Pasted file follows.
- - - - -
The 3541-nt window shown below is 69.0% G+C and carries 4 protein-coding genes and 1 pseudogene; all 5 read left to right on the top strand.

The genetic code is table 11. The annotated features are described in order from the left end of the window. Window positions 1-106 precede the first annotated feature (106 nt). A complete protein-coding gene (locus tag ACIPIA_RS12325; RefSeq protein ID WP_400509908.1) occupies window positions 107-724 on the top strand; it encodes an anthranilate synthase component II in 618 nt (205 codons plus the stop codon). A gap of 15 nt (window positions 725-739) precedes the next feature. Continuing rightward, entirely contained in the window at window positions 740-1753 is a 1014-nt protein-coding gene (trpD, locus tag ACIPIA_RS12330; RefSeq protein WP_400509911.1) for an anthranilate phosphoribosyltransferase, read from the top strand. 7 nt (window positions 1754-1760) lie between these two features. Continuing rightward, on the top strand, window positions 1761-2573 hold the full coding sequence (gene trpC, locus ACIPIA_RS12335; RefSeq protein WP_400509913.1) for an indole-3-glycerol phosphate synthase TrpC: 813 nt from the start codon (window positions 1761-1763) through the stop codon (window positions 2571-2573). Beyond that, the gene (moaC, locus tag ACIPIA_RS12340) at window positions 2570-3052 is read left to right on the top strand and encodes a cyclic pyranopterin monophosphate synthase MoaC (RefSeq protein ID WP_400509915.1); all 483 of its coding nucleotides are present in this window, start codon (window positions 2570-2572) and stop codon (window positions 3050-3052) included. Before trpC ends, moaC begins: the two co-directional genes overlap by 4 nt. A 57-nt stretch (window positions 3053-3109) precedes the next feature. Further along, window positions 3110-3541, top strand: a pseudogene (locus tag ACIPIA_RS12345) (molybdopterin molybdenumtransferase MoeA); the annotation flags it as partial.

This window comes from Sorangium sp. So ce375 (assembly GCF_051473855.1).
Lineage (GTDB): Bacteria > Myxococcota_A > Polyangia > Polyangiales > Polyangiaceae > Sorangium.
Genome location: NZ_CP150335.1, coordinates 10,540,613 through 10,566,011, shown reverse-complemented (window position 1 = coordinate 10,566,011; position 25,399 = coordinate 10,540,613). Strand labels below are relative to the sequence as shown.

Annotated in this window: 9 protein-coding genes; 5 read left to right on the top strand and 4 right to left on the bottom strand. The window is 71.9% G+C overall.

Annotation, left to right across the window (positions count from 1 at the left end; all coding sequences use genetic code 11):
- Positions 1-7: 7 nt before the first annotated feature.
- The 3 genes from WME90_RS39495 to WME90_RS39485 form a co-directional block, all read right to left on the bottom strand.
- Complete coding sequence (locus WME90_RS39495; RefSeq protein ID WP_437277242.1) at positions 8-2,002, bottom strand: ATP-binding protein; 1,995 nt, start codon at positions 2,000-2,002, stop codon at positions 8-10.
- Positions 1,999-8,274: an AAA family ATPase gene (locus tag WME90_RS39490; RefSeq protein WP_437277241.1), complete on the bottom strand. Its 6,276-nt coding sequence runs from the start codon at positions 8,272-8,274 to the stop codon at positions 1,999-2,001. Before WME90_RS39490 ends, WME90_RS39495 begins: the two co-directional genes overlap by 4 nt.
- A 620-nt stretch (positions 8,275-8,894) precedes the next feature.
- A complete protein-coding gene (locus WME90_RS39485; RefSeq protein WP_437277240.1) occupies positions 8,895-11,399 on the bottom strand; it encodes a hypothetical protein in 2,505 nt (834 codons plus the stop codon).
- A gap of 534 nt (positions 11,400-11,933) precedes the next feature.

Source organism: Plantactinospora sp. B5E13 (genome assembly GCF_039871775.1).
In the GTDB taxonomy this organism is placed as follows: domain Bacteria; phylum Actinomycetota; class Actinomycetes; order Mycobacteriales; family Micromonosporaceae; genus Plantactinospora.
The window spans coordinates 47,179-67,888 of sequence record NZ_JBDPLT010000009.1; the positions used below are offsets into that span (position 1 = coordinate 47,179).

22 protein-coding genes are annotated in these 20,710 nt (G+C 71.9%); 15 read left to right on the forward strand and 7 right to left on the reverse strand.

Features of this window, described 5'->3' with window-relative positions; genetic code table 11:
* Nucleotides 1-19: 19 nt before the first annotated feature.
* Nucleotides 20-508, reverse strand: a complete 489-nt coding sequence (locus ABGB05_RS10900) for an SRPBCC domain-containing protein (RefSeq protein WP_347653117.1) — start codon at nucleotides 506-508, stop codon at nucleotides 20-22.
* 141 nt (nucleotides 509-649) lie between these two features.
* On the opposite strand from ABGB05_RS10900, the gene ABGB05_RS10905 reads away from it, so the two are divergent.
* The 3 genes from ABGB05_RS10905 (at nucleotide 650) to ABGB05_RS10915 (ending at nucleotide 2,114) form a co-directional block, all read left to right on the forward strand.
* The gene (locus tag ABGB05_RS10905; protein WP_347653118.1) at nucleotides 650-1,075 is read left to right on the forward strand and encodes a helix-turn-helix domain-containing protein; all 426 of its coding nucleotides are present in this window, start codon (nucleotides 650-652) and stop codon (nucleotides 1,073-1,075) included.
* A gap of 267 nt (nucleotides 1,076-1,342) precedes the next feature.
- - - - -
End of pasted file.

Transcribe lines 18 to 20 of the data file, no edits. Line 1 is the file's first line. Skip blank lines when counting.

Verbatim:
22 protein-coding genes are annotated in these 20,710 nt (G+C 71.9%); 15 read left to right on the forward strand and 7 right to left on the reverse strand.

Features of this window, described 5'->3' with window-relative positions; genetic code table 11:
* Nucleotides 1-19: 19 nt before the first annotated feature.